“We had to change and buy into the winning mentality that I have talked about since day one,” he said. “Everyone thinks it takes time to start winning, but we are showing that it can happen quickly and we see no reason to stop now. My question is ‘Why can’t we be that next team?’”
That question has inspired a team with six seniors to buy in to Hunter’s full-blown culture change.
“When a new coach comes into a situation with as many seniors as we have, basically two things can happen: The team can buy into what the coach has to say, or they can basically just go through the motions until they graduate. This team bought in completely. I knew the team had talent, but they just didn’t know how to win. Through last spring and into the summer, we needed to figure out what it was that would make this team click and we were able to do that.”
After those benchmark wins against VCU and Drexel, the Panthers have not only learned how to win, they’ve carved out an identity – that of a team that wins with smothering defense.
That role has been a culture change for Hunter, too. In his 17 years at IUPUI, his teams were known for their offense and up-tempo pace.
“We have mostly won games with our defense, which is something that I am not necessarily accustomed to. I’ve had to change myself in some ways, which is strange because I had coached the same way all my life,” he said. “But there are still things we need to continue to work on, especially on the offensive side of the ball, but we are getting there day-by-day. We want to take things one game at a time and if we do that and perform the way we are capable of, special things will happen.”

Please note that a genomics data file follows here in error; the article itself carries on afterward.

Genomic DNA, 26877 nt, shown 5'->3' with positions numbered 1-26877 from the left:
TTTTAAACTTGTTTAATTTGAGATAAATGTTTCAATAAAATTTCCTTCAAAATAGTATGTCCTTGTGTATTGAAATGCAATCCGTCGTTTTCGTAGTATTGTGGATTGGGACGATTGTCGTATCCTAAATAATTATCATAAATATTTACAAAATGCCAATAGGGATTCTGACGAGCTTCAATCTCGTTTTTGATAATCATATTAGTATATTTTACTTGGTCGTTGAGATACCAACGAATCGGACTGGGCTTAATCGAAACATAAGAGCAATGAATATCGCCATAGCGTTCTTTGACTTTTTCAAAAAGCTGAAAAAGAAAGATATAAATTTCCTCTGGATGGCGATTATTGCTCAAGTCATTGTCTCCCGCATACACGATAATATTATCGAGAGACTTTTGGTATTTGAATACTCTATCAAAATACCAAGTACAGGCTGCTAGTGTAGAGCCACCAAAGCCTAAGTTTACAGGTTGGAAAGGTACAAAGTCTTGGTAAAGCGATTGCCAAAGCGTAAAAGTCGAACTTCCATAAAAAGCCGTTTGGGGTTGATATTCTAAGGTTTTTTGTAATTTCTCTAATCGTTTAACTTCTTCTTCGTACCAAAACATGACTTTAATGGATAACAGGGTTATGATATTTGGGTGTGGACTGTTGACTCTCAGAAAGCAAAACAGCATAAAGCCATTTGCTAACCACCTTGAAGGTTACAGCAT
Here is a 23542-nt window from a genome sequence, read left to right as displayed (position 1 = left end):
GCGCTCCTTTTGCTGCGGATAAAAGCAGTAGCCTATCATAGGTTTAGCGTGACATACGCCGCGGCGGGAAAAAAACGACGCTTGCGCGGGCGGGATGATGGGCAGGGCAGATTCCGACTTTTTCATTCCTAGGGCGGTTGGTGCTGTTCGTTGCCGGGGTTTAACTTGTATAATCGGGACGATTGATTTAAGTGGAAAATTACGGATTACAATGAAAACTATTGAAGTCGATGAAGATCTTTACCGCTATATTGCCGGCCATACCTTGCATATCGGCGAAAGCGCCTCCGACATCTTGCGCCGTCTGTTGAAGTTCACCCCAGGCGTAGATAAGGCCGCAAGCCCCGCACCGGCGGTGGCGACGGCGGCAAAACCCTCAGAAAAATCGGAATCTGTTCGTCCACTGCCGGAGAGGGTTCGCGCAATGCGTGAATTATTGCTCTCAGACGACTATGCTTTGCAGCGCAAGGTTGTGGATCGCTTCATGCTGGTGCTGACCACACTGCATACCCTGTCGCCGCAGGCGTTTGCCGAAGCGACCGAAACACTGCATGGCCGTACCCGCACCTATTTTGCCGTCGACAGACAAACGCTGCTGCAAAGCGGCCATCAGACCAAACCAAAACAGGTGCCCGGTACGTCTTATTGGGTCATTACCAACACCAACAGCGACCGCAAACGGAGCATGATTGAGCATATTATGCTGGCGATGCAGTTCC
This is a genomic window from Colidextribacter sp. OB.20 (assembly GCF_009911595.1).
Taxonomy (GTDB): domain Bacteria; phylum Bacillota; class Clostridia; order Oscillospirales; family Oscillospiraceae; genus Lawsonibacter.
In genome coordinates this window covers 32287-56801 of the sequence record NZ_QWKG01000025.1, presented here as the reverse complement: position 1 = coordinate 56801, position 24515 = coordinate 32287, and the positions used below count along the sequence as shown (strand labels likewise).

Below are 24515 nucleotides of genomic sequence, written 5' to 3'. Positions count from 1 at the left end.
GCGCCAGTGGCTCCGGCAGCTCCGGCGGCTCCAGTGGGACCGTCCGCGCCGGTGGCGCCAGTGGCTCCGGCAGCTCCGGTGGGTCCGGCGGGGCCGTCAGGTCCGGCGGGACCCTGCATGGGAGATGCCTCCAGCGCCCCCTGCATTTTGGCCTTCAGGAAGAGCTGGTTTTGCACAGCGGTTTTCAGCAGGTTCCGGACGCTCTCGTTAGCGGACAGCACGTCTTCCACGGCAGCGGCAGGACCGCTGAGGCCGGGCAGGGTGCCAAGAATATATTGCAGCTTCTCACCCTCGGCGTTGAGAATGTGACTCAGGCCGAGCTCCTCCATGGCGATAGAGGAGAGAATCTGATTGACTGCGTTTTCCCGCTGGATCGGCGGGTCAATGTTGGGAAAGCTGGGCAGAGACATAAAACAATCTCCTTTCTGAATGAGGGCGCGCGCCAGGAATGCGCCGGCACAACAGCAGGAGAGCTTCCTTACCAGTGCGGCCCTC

For Hunter, orchestrating the Panthers’ surprising turnaround has been “a pretty incredible ride,” he says, but the “Original Barefoot Coach” says that nothing compares to the feeling of making such a big impact on needy children with this charity.
“It is hard for me to put into words what is means to be a part of something as special as Samaritan’s Feet as they have really changed my life,” he said. “Being able to see the difference we are making in the life of a child is a joy that cannot be replicated by winning a basketball game, a championship or a national title.”
The Georgia State community is invited to attend this unique game and support Samaritan's Feet. The special price of $22 includes a ticket for the game and a $10 donation that will help provide shoes for a child in need.
CLICK HERE to purchase in advance, using the Promo Code FEET.
Tickets can also be purchased at the GSU Sports Arena box office, in advance or on game day. Season ticketholders and others already holding tickets for the game can make their $10 donation at the game by visiting the Samaritan's Feet table in the main lobby. Donations can be made with cash, check (payable to Samaritan's Feet) or major credit card.
Panther fans who are unable to attend the game can still support Samaritan's Feet. Donate by texting SHOES to 85944, and a $10 donation will be added to your cell phone bill. Message and data rates apply.
On Monday, Jan. 16, Hunter and Georgia State Athletics will partner with After School All-Stars to pay a visit to City of Refuge, where 200 local children in need will receive shoes from Samaritan's Feet.
This local outreach effort will take place on the Martin Luther King holiday from 10-11:30 a.m. at the Blank Family YMCA. Coach Hunter, along with his team and other GSU student-athletes as well as representatives from After School All-Stars, will distribute the shoes to the children.
Jan. 9, 2011